The Legislature’s approval of the ban on mandates  comes at a time when vaccination rates are flagging and when the more contagious Delta variant of COVID-19 has been spreading across Arizona and the rest of the country.

“Prohibiting schools from making mask mandates is foolhardy,” said LD18 Rep. Mitzi Epstein, whose district includes northern Chandler.

Three medical professionals – Dr. Cadey Harrel, family physician in Tucson and the Arizona State Lead for the Committee to Protect Health Care; Dr. Ricardo Correa, an endocrinologist in Phoenix; and Dr. Elizabeth Jacobs, professor of epidemiology – held a press conference earlier this month to condemn the ban on mask mandates.

Noting there are about 610,000 children under 12 in Arizona who are not eligible for a vaccine, Harrell said “the Legislature’s decision puts them in harm’s way.”

“And that’s unacceptable,” she said. “In fact, it’s reprehensible.”

Correa said adolescents who contract COVID-19 have a higher hospitalization rate.

“Arizona legislators should be more concerned about protecting public health and safety, not scoring political points and appeasing their base by making bad decisions,” he said.

Humble said that people who need to worry about that variant – which some experts said appears to trigger more serious cases of COVID-19 infection and most hospitalizations – are those who have not been vaccinated.

And that includes most K-12 students, especially those in lower grades who have not been cleared by the Food and Drug Administration to get COVID shots.

“The K-5 kids – none of them will be vaccinated,” Humble said. “And K6-12 – the vaccination rates are pretty poor still and only Pfizer is so far the only one that can go below age 16.”

“As a new school year begins, though, there are still risks with this virus and particularly because of Delta – it’s a lot easier to catch it,” he continued. “It’s dangerous in that it just spreads so much easier but once you get it, it’s not worse than Alpha.”

Citywide, 54.1 percent of all eligible Chandler residents are fully vaccinated. Among the city’s northern ZIP codes, 85225 has a lower percentage of fully vaccinated residents at 44 percent. Vaccination rates for 85224 and 85226 are 52.4 percent and 55.9 percent, respectively.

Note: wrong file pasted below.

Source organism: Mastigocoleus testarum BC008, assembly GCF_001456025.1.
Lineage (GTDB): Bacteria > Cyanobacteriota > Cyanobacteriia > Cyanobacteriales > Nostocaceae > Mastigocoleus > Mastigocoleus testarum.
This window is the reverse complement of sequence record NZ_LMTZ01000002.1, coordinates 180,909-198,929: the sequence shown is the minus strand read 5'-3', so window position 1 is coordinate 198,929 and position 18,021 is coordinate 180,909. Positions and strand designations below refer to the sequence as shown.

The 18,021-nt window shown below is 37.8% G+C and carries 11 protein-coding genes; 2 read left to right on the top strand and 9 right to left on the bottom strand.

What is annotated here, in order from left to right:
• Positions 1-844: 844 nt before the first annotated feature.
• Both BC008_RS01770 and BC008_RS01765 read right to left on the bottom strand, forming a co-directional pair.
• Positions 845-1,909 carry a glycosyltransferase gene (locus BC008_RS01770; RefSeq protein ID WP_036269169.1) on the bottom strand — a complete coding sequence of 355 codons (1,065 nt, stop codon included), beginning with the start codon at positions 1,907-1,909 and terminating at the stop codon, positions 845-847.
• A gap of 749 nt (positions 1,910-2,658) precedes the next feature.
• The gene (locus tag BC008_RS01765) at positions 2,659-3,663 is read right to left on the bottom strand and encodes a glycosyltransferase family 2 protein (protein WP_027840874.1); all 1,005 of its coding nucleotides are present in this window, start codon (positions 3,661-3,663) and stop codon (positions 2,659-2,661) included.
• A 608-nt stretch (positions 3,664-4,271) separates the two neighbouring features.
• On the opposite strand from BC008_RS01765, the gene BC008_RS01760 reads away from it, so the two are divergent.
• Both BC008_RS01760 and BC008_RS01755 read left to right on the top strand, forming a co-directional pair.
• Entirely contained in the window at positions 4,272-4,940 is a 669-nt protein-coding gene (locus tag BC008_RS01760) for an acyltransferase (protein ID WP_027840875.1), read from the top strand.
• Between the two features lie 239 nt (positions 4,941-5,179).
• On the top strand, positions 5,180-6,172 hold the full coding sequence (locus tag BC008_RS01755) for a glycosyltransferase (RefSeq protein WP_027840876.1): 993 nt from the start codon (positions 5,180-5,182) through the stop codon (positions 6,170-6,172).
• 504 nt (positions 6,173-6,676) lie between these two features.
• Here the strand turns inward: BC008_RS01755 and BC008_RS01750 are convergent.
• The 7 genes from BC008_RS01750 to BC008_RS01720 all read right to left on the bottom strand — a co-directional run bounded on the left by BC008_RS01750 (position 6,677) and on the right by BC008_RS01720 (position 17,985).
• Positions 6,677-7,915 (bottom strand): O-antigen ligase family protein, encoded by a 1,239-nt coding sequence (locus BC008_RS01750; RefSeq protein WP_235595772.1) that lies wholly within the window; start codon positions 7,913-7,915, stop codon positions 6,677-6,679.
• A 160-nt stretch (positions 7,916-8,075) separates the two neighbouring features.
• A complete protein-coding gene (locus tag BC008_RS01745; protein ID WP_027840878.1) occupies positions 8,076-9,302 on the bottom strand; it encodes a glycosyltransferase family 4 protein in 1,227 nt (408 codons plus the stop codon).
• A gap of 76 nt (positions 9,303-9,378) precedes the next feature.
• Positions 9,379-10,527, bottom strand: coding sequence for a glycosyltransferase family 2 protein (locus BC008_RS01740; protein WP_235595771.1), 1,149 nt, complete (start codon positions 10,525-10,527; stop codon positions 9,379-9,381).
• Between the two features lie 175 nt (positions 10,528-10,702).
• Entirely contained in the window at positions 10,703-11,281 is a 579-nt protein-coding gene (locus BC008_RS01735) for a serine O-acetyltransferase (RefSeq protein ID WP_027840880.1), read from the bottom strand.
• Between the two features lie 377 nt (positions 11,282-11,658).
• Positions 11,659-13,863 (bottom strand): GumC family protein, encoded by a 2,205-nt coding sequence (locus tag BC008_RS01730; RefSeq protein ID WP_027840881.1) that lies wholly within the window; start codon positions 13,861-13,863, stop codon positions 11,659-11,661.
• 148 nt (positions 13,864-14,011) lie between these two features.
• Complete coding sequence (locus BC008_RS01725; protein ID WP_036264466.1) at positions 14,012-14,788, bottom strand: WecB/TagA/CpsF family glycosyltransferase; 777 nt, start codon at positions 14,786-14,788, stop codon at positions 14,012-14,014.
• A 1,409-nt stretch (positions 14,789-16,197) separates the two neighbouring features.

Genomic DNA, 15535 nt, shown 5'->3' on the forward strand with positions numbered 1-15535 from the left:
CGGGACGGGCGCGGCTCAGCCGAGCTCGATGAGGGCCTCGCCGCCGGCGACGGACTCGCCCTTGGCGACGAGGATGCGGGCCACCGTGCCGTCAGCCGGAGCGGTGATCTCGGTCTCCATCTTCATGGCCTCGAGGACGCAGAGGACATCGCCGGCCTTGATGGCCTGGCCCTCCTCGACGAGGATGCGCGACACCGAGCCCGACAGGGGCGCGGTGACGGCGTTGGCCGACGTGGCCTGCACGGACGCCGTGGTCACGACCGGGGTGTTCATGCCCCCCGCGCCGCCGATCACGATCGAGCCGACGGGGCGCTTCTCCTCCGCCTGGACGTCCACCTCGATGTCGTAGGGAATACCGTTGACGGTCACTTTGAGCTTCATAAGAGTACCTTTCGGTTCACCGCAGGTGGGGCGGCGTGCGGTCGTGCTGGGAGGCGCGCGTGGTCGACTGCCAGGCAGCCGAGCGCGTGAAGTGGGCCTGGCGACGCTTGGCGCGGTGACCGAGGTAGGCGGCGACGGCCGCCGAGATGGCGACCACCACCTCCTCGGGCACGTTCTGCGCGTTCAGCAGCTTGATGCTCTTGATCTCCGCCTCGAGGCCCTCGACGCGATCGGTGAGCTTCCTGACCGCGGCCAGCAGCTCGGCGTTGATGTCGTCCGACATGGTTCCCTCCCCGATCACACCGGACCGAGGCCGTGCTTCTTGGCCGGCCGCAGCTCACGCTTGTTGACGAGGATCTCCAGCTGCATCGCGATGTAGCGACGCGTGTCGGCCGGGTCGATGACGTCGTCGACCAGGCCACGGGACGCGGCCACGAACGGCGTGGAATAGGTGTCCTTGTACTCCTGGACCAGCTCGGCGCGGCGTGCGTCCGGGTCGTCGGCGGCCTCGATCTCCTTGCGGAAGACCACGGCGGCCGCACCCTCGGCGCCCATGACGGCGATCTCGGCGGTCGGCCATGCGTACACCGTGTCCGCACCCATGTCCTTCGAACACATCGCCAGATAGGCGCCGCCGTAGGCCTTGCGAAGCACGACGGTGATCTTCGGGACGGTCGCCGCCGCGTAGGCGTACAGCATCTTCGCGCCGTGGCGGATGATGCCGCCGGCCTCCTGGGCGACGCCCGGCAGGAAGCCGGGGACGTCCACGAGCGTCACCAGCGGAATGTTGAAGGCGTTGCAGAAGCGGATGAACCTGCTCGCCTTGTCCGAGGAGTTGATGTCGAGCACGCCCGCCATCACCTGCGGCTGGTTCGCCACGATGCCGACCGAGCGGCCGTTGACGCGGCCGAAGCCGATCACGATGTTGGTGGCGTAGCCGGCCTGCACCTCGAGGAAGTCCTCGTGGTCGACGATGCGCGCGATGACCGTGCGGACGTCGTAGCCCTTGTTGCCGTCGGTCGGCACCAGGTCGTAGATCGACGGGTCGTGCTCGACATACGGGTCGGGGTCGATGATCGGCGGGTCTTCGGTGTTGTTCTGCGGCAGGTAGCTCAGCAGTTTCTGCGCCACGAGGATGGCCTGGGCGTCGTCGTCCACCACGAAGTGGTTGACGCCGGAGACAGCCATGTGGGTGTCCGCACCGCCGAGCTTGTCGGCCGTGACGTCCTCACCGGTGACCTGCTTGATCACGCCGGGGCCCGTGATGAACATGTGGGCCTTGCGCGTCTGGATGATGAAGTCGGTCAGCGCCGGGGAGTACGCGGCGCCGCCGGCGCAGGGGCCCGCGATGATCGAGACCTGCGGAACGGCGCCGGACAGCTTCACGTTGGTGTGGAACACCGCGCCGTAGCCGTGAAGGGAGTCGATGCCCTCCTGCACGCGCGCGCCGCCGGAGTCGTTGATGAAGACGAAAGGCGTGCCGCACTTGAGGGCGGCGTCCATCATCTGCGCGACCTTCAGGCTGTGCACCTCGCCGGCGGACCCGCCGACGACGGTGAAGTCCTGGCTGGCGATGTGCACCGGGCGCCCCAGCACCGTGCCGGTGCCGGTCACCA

That data – which does not measure vaccinations within school district boundaries – show 48.2 percent of eligible Tempe residents are fully vaccinated – slightly higher than Phoenix’s 44.6 percent, according to the county.

County health department data show a moderate level of COVID-19 transmission within the boundaries of Chandler Unified.

Citywide, Chandler also shows a moderate COVID-19 transmission level with 42 cases per 100,000 and 3.9 positive results in new virus tests. However, 85225 is an exception with a substantial transmission level, mainly because positivity is more than twice the citywide percentage.

Humble said the mask mandate ban had been in the works for days and condemned state Department of Health Services Director Cara Christ for keeping silent. DHS did not respond to an AFN request for comment.

He also rapped Ducey for approving the measure.

“From a public health point of view and local control point of view, it’s also hypocritical because he keeps saying he’s in favor of school choice. Well, this definitely takes away choice from parents. There’s no district in the whole state where they can take their kid – especially one who is immunocompromised – that’s going to have assurances that the faculty and students are going to be wearing masks.”

Leave a Reply

Your email address will not be published.